Well…I’ve made it through all of the blog posts by my students. So far, they have had three assigned posts: the first was about three goals for the upcoming semester (these can be academic, personal, social…whatever), the second was about a favorite quote, and the third was a response to a Myers-Briggs like personality test.
They are welcome to write whenever and whatever they want. Some students are actually doing this. I’m a bit stunned by this becaaauuusseee…the very students that are writing more, are the ones who normally do ‘less’. What a conundrum for another post!
Here is the thing that I’ve learned. They all admit that they are ‘nerdy’ or ‘weird.’ But they are all nerdy and weird in much the same way. It makes me think about the fear of being who they really are. Who gets to make the decision about who it’s ‘okay to be’?
A strange dichotomy; in the quest to be like everyone else, they hide who they really are…but who they really are is like everyone else. What a tangled web of self-concept!
I started really thinking about this. My ‘bonus kid’ (he’s not mine by birth, but by remarriage) just turned 16. A few weeks ago he had several friends over. I LOVE kids, the more the better – so I’m never opposed to feeding and housing more kiddos. That’s not really the point though (again another blog post topic). As the girls stood in the kitchen poring over the freshly made cupcakes, a thought struck me.
Am I living in the Twilight Zone? All of these young women look the same. They all have the same hairstyle, the same make-up, the same clothes (or at least style). Maybe not so much the Twilight Zone…but the Danger Zone.
The highway to the Danger Zone, as far as I am concerned, begins with the lack of individuality that our students come to college with. I guess it’s good, because I get to see them blossom and grow into amazing young men and women. Regardless of my own ‘I get to’s’ it worries me…worries me A LOT.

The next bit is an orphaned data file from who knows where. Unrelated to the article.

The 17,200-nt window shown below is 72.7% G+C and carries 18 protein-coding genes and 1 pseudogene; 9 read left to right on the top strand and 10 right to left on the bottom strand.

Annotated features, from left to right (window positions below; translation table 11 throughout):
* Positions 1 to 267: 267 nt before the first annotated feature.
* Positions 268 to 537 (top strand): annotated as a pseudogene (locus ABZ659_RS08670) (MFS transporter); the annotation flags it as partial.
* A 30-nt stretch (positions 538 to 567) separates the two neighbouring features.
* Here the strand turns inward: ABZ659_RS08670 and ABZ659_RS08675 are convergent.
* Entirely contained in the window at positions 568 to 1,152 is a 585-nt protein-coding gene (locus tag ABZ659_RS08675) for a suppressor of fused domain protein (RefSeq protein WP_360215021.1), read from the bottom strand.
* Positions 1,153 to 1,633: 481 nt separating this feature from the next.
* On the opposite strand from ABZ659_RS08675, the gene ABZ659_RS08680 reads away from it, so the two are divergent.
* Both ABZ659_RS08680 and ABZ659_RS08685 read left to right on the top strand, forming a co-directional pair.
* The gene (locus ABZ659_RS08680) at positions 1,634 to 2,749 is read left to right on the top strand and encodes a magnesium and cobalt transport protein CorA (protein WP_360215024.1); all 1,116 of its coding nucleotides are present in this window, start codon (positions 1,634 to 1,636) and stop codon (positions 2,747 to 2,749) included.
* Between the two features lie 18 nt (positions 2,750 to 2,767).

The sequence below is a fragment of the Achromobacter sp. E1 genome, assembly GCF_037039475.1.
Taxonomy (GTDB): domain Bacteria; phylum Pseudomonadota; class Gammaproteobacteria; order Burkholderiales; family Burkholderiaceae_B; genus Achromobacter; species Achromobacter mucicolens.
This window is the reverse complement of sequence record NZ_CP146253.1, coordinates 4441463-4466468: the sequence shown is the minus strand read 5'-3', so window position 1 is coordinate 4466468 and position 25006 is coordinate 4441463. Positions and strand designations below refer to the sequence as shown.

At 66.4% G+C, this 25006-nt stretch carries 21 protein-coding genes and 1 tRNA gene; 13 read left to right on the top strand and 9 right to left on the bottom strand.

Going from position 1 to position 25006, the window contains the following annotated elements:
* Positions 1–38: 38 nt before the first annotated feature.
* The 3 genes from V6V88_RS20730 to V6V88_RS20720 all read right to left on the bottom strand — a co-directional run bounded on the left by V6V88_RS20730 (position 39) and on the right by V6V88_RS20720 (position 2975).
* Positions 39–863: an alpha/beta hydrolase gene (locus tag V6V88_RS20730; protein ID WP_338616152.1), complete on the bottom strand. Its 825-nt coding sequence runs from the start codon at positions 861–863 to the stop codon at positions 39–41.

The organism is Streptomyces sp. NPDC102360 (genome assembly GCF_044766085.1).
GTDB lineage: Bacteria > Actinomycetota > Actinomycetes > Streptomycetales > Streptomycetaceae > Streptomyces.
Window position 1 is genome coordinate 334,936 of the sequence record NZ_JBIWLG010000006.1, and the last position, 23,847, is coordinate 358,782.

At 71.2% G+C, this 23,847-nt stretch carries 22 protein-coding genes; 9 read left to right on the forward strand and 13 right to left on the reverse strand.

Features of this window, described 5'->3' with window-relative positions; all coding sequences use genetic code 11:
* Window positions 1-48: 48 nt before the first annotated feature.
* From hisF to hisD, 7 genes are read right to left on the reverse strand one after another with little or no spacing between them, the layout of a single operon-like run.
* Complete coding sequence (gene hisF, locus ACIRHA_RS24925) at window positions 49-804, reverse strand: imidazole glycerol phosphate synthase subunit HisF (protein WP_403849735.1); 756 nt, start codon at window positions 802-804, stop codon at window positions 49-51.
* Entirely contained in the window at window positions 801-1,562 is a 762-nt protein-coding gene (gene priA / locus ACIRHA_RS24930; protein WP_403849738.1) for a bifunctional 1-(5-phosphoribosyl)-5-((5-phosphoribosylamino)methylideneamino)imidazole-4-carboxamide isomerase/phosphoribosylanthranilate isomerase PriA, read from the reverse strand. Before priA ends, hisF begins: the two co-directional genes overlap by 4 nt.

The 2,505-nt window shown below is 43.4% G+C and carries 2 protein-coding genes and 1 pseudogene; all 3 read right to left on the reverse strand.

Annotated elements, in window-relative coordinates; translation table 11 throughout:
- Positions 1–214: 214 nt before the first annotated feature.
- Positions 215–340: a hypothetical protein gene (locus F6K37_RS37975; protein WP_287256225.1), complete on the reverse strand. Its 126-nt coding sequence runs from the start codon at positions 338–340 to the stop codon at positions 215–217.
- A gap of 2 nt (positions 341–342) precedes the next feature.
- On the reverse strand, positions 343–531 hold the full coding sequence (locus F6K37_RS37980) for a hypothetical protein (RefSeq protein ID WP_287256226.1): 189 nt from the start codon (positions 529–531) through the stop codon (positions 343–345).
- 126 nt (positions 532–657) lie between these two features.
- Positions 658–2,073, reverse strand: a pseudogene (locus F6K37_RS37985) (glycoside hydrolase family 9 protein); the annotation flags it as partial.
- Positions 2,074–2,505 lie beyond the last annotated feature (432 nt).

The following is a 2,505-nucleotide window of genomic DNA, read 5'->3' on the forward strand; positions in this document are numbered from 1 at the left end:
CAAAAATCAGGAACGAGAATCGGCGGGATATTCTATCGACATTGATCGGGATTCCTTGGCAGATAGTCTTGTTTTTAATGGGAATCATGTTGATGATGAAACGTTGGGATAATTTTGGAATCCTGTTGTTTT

So, I brought it up in class. I told them I read their posts and gave them reassurance that it’s okay to be who they are. They looked around as I told them they had many of the same fears. They smiled at each other. I asked them to tell me about why they felt afraid to share their ‘true, authentic’ selves. They opened up…it was one of those moments as a teacher when you realize what you WERE going to teach is not nearly as important as what you are ABOUT to teach.
Nearly all of them expressed their relief at coming to college. They finally felt comfortable to be who they ‘really are.’ I asked what had stopped them. They really didn’t have an answer…and then, one student piped up.
“Although I don’t really know, I know I didn’t want to be made fun of. So I just did what they people who made fun of people expected me to do. I became who they wanted me to be. But the whole time I was really miserable.”
I responded, “Okay. So, these ‘bullies’…tell me…how many were there? How many of the students dictated who it was ‘okay’ to be?”
“I don’t know…two…maybe three.”
‘How many students were in your class?”